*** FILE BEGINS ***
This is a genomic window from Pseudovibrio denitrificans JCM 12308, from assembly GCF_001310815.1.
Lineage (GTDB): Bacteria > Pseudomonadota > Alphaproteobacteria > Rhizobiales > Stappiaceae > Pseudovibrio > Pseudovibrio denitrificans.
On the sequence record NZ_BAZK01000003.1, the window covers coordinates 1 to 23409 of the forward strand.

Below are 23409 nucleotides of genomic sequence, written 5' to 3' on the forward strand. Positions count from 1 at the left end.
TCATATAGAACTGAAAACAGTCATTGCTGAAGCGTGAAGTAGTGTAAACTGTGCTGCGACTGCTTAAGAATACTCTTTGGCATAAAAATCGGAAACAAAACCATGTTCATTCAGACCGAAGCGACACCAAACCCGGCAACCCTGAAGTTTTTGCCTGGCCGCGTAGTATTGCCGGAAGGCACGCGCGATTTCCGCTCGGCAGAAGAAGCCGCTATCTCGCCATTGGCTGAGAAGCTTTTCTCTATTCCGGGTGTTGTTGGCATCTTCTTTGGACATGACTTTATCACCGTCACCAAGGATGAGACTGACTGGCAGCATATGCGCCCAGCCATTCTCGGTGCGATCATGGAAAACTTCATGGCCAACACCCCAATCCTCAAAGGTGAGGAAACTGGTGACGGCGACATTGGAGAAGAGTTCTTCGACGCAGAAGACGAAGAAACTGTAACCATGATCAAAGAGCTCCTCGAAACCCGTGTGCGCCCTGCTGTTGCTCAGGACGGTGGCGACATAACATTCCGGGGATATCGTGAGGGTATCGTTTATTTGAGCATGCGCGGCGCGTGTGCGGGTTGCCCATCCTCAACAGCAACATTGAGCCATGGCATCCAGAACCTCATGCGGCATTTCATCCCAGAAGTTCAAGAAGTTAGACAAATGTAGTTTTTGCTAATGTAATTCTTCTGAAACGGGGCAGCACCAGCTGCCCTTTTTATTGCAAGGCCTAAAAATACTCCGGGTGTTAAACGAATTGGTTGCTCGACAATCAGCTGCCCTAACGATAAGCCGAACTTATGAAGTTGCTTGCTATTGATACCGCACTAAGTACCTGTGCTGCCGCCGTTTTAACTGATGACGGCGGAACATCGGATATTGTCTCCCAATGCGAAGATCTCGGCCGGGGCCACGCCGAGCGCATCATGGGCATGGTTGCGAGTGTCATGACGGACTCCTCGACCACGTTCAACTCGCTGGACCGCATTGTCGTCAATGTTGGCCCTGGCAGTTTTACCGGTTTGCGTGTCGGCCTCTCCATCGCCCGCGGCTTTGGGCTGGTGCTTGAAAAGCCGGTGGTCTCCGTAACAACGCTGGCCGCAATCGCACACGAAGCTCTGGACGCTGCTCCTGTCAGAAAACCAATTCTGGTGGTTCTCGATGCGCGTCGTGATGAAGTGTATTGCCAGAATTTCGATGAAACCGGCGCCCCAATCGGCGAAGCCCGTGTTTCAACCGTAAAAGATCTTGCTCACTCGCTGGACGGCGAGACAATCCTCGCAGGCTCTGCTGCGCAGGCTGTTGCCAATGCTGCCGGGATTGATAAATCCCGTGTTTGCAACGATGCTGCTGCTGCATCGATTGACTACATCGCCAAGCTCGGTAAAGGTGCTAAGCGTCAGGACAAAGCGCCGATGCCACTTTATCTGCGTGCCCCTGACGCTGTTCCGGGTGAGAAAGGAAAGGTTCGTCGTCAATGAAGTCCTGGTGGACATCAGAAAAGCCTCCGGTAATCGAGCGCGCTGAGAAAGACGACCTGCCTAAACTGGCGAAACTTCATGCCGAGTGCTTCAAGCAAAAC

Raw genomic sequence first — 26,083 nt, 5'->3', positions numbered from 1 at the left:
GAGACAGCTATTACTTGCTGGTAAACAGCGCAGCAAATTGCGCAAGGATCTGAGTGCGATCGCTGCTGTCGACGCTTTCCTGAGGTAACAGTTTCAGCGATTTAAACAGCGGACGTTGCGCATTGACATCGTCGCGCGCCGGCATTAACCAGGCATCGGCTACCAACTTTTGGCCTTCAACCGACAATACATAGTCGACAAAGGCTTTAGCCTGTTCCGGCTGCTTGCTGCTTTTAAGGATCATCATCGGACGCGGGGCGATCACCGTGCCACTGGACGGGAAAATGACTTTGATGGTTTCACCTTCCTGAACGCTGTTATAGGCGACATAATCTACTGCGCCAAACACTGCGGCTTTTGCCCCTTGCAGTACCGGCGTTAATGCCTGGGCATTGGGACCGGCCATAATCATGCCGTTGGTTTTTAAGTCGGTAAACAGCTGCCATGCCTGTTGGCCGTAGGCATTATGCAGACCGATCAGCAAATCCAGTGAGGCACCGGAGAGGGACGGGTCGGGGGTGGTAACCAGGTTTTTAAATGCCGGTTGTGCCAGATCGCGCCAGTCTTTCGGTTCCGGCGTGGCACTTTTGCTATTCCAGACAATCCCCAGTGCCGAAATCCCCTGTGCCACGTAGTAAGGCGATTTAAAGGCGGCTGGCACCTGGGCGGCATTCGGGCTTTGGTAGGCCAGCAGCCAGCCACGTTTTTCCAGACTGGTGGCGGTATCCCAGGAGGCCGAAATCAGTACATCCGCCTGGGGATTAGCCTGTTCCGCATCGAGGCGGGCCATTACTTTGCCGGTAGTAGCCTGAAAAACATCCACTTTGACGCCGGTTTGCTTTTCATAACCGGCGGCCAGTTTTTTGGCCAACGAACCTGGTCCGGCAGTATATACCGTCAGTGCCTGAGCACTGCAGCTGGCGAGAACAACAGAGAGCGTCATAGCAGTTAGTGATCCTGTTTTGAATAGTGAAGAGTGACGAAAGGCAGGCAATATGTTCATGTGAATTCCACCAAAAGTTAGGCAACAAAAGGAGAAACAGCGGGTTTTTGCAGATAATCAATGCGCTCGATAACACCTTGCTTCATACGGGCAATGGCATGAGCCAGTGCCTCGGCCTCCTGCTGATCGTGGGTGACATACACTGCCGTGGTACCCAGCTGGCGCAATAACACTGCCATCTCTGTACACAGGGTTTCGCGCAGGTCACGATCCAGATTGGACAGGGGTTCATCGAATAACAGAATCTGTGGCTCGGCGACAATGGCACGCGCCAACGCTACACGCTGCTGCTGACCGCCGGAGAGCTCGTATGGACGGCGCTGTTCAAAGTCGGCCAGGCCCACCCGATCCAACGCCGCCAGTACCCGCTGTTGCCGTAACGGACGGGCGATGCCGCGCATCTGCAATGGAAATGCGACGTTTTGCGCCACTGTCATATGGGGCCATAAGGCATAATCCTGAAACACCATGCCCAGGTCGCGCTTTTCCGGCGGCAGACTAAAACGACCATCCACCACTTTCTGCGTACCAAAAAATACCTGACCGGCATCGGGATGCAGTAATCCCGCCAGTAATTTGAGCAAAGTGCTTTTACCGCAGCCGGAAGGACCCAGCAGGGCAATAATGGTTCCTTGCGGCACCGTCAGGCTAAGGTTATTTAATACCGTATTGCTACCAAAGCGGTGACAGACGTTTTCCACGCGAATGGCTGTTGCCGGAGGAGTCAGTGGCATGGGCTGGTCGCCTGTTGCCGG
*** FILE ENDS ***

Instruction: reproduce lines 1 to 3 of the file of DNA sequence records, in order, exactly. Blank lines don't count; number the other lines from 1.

This is a genomic window from Pseudovibrio denitrificans JCM 12308, from assembly GCF_001310815.1.
Lineage (GTDB): Bacteria > Pseudomonadota > Alphaproteobacteria > Rhizobiales > Stappiaceae > Pseudovibrio > Pseudovibrio denitrificans.
On the sequence record NZ_BAZK01000003.1, the window covers coordinates 1 to 23409 of the forward strand.